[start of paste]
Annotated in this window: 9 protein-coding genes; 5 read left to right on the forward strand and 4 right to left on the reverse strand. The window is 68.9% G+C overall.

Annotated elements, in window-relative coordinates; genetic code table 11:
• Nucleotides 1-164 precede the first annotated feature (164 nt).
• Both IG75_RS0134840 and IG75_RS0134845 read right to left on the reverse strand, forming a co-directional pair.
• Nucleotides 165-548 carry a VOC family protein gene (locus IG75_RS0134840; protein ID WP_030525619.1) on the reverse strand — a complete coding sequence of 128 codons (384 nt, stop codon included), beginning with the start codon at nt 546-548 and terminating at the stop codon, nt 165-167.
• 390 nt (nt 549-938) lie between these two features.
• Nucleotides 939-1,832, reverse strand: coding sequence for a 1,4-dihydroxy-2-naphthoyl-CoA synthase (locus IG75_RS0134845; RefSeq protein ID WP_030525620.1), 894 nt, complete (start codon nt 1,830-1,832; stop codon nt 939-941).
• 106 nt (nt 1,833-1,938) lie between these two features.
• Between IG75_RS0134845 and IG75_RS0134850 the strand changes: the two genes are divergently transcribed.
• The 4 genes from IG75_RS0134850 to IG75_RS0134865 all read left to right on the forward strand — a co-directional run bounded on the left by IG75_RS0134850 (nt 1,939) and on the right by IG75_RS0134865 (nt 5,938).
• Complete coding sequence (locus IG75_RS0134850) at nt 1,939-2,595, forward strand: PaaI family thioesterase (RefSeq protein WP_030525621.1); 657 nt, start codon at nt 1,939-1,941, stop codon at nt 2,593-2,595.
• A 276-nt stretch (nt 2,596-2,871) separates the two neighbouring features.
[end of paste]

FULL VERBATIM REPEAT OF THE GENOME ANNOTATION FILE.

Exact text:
Annotated in this window: 9 protein-coding genes; 5 read left to right on the forward strand and 4 right to left on the reverse strand. The window is 68.9% G+C overall.

Annotated elements, in window-relative coordinates; genetic code table 11:
• Nucleotides 1-164 precede the first annotated feature (164 nt).
• Both IG75_RS0134840 and IG75_RS0134845 read right to left on the reverse strand, forming a co-directional pair.
• Nucleotides 165-548 carry a VOC family protein gene (locus IG75_RS0134840; protein ID WP_030525619.1) on the reverse strand — a complete coding sequence of 128 codons (384 nt, stop codon included), beginning with the start codon at nt 546-548 and terminating at the stop codon, nt 165-167.
• 390 nt (nt 549-938) lie between these two features.
• Nucleotides 939-1,832, reverse strand: coding sequence for a 1,4-dihydroxy-2-naphthoyl-CoA synthase (locus IG75_RS0134845; RefSeq protein ID WP_030525620.1), 894 nt, complete (start codon nt 1,830-1,832; stop codon nt 939-941).
• 106 nt (nt 1,833-1,938) lie between these two features.
• Between IG75_RS0134845 and IG75_RS0134850 the strand changes: the two genes are divergently transcribed.
• The 4 genes from IG75_RS0134850 to IG75_RS0134865 all read left to right on the forward strand — a co-directional run bounded on the left by IG75_RS0134850 (nt 1,939) and on the right by IG75_RS0134865 (nt 5,938).
• Complete coding sequence (locus IG75_RS0134850) at nt 1,939-2,595, forward strand: PaaI family thioesterase (RefSeq protein WP_030525621.1); 657 nt, start codon at nt 1,939-1,941, stop codon at nt 2,593-2,595.
• A 276-nt stretch (nt 2,596-2,871) separates the two neighbouring features.